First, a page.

A direct debit is something which makes collecting payments due from your customers and clients an absolute breeze; it is a completely automated process which transfers funds from their bank account to yours on a specified date each month.
This is a service that’s essential to every business. If you want to learn more about how it works and why it’s necessary, read on!
#1: Direct Debits vs Standing Orders
When it comes to collecting payments, there is a major difference between doing it via direct debit or doing it via standing order.
A direct debit is something which you, the company, sets up, which is approved by your customer. It requires no action on behalf of the customer aside from approving it. When a direct debit mandate is signed, you have permission to continue collecting the specified amount on the specified date up until the direct debit is discharged or cancelled by your customer. If you need to increase the amount of the direct debit, you can simply send a letter or email to the customer in advance, letting them know of the increase. They can then accept it with ease, saving your staff a lot of time.
On the other hand, a standing order is something which a customer needs to set up with his or her bank. A standing order works much in the same way as a direct debit, transferring funds from their bank to yours on a specified date. This is most commonly used for things like rental payments as opposed to bills or other business transactions. Standing orders can be cancelled by the customer at any time by making a quick call to their bank or logging into their online account.
#2: Notifying Customers
Before you start taking direct debits from a customer, you must let them know in advance by giving them “Advance Notice”, which means that the customer must be informed about each payment prior to it being taken. If you are taking regular payments of a fixed amount (say £20.00 per month) this notice only needs to be given once, but if the payment amount varies then notification must be given either in writing or electronically prior to the funds being removed. Most companies will send out a bill prior to the date the money is debited so the customer can take a look at it and ensure it is correct.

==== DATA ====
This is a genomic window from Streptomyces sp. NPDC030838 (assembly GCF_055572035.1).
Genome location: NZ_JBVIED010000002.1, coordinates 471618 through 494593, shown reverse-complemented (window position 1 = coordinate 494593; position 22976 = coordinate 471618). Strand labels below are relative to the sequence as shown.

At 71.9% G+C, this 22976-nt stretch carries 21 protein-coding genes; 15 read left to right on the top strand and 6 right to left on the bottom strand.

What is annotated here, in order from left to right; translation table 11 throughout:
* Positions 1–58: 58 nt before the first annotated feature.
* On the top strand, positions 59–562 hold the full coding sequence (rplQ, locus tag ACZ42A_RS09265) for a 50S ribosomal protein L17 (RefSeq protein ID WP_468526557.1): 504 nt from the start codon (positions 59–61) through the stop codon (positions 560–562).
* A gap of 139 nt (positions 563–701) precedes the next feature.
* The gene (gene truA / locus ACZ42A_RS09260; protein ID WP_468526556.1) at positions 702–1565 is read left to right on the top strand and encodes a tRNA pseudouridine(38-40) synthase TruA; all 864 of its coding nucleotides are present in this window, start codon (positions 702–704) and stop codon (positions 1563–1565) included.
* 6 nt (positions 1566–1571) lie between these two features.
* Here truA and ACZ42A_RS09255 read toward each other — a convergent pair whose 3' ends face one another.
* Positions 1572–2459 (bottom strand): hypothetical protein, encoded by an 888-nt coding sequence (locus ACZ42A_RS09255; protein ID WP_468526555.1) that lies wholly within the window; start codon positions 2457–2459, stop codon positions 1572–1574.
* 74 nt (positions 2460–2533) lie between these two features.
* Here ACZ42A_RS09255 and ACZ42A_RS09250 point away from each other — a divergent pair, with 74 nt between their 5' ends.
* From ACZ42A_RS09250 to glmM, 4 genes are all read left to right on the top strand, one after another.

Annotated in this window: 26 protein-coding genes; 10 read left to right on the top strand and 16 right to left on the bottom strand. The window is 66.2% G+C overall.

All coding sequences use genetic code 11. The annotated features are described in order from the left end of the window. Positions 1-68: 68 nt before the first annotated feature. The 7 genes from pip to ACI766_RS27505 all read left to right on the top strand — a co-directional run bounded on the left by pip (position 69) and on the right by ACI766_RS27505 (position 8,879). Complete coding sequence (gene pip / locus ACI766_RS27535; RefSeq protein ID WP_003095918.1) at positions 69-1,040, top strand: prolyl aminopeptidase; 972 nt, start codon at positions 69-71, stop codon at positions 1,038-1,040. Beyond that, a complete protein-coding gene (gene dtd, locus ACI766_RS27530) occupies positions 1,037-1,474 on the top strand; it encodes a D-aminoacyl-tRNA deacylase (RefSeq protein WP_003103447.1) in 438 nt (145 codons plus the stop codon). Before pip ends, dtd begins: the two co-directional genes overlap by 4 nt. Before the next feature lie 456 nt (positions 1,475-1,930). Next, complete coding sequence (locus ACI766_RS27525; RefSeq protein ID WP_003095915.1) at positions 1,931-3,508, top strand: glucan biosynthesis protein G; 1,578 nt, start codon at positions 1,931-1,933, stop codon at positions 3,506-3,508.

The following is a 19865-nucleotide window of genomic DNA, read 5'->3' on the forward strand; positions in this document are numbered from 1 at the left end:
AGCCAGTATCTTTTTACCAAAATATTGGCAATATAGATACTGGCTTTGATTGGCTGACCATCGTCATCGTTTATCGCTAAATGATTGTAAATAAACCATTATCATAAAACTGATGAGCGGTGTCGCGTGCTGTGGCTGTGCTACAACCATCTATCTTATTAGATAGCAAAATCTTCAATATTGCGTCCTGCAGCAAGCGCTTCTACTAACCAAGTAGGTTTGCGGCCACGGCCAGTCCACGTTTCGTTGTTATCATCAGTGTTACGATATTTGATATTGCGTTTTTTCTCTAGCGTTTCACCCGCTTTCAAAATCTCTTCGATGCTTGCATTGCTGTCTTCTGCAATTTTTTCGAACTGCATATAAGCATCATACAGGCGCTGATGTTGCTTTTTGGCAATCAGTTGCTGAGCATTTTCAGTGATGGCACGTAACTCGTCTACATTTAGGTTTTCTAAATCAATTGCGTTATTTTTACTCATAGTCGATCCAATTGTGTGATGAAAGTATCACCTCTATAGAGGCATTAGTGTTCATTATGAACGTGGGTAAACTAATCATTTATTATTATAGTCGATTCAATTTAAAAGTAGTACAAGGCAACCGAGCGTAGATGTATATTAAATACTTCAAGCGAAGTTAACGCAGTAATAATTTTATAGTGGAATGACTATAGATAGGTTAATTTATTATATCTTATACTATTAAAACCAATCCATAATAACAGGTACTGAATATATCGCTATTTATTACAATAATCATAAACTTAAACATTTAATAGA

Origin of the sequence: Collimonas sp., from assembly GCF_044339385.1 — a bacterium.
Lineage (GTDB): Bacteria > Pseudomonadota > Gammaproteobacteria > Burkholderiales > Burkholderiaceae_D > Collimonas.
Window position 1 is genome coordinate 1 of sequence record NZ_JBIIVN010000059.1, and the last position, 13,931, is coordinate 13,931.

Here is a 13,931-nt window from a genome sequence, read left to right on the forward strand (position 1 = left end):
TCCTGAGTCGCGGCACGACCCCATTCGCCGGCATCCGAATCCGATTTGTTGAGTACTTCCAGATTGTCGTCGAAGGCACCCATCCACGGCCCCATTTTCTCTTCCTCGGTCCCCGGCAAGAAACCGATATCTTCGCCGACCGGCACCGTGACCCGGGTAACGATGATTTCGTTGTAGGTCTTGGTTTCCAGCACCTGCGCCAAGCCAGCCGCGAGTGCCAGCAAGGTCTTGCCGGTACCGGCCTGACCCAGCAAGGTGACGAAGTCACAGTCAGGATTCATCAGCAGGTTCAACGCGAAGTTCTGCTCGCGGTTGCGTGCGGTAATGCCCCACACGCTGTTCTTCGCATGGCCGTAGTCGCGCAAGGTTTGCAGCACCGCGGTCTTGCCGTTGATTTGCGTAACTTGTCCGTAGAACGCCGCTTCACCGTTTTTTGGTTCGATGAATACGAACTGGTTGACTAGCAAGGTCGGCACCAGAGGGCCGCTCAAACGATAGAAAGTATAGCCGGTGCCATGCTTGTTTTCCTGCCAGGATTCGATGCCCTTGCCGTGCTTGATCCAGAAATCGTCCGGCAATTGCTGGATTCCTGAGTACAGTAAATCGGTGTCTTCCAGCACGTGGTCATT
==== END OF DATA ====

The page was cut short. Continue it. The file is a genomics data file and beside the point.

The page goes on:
The only way notice can be waived is if a customer expressly authorises you to immediately take a payment from their account. One example of when this might happen is when a customer is paying a direct debit of £80 a month for gas and electricity but they are using more than this. Upon notification, they may choose to make a lump sum payment to clear their account.
The payments that you take must also be correct in terms of the customer contract. You cannot, for example, notify a customer that their bill will be increasing to a set amount if they are on a fixed price contract with you.
If you are working with lots of different customers or clients who make monthly payments, you will need a service which enables you to collect direct debits; AccessPay have this solution and the direct debit collections process is very straightforward. Services such as AccessPay can manage direct debit processing for you, leaving you to concentrate on your business.
#3: Submitting Payment Requests
When the direct debit due date is coming up, payment requests are submitted via BACS to both your customer’s bank and your sponsor bank. When the date of the direct debit actually comes around, this money is then credited to your account and your customer’s bank account is debited. It’s a very simple system and payment requests submitted through BACS are secure and are only done through secure software which has been approved by BACS.
If you are a business who needs to collect regular payments from several different customers or clients, a direct debit collections service is exactly what you need. These services handle the whole process for you and make it as seamless as possible, with minimal input or intervention required by yourself, leaving you to get on with what matters – managing your company and leaving the collection of payments to somebody else.
By relying on direct debits, you are safe in the knowledge that you should always be paid in full and on time, eliminating the need to chase customers for missed payments.